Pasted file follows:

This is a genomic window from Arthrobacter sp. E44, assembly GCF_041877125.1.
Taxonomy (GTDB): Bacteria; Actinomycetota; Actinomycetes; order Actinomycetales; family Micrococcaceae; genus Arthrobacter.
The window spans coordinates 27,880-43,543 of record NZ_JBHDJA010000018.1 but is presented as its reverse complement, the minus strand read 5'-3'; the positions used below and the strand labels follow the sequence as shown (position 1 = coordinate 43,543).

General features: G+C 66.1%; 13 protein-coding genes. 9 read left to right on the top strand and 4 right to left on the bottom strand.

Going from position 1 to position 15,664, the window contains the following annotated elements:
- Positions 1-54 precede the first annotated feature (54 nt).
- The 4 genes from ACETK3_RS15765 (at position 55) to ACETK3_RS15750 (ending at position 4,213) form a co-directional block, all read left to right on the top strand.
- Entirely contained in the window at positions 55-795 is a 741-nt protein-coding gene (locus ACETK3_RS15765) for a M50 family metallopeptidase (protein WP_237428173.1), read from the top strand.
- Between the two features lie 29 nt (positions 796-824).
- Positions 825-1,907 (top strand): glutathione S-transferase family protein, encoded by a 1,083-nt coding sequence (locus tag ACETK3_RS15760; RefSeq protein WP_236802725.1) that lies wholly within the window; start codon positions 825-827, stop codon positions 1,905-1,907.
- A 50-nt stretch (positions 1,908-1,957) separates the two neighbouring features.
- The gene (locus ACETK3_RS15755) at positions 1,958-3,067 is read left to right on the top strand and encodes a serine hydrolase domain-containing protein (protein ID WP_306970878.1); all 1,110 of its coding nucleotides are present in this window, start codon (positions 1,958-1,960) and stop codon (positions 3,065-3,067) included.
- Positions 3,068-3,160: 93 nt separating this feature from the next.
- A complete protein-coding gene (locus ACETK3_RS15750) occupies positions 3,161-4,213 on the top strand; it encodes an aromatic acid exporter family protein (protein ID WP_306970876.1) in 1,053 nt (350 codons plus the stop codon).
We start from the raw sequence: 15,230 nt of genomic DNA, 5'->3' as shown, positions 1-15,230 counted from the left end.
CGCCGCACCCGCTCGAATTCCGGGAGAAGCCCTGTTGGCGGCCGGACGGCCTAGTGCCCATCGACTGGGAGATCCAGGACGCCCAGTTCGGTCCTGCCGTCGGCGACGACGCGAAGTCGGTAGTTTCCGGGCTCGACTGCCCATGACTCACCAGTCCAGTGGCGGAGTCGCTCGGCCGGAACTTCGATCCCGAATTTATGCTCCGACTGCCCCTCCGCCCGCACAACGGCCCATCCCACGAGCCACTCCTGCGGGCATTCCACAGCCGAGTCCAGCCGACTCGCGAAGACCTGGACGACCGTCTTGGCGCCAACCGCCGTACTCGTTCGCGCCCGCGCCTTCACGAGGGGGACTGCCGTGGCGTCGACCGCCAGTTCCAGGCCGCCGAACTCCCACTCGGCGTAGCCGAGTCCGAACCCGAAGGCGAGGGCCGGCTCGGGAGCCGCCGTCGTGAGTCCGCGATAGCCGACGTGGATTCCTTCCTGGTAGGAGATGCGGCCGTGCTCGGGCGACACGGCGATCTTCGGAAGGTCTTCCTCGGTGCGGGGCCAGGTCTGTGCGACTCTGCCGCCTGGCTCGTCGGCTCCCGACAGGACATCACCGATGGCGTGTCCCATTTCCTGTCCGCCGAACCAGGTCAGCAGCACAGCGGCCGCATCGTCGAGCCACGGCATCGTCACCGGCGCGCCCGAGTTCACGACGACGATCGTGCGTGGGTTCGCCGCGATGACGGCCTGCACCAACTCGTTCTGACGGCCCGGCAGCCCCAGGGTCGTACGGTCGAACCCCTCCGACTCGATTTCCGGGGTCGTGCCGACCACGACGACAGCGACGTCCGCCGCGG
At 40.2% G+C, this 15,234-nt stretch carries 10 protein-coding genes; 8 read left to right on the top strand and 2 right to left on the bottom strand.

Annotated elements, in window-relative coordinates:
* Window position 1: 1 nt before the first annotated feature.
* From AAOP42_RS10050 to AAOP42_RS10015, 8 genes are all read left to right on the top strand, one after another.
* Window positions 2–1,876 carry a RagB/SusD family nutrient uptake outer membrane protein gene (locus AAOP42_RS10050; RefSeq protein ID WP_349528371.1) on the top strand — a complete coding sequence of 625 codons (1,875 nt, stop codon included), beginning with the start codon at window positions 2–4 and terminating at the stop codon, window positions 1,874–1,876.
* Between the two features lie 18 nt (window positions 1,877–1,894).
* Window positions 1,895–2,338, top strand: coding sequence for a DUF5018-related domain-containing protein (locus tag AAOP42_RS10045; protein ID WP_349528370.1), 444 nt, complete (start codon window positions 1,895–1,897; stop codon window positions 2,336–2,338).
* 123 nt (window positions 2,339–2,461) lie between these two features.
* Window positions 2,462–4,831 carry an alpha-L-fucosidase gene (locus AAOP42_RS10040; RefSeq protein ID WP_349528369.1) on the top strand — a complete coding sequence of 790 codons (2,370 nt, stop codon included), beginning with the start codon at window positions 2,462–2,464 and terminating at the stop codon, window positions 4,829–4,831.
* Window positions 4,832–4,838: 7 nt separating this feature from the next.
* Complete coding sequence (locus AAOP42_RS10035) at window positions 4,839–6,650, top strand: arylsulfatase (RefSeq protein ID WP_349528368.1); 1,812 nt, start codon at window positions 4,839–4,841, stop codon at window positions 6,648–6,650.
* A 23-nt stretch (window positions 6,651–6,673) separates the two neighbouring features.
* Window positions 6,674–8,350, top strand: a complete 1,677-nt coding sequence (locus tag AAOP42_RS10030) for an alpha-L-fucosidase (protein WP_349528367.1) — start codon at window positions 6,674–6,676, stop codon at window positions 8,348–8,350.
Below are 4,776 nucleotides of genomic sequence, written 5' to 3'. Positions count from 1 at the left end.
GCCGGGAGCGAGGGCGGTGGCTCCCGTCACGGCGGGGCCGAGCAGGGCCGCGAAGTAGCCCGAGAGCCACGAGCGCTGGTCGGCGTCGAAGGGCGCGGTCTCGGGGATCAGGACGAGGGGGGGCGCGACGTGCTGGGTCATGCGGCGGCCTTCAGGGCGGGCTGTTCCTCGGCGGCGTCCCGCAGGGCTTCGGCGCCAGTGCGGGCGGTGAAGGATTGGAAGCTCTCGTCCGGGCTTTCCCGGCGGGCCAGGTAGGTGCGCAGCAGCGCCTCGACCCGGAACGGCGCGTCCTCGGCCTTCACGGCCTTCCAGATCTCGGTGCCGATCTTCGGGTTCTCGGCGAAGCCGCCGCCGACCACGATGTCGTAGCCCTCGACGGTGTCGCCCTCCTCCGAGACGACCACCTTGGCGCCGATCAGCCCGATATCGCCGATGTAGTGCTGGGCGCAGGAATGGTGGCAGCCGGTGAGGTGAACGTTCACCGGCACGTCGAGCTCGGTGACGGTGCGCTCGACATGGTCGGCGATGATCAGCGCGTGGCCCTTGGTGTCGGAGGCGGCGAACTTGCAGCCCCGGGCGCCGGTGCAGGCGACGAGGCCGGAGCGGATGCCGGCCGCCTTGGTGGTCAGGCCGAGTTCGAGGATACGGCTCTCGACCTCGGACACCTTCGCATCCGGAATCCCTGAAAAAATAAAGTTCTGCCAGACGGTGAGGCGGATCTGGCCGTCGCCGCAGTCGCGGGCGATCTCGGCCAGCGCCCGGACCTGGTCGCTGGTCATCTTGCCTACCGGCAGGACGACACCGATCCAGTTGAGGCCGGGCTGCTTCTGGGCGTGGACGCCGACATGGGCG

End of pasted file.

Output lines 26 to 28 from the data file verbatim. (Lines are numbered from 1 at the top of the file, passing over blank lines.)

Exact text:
* Window positions 4,832–4,838: 7 nt separating this feature from the next.
* Complete coding sequence (locus AAOP42_RS10035) at window positions 4,839–6,650, top strand: arylsulfatase (RefSeq protein ID WP_349528368.1); 1,812 nt, start codon at window positions 4,839–4,841, stop codon at window positions 6,648–6,650.
* A 23-nt stretch (window positions 6,651–6,673) separates the two neighbouring features.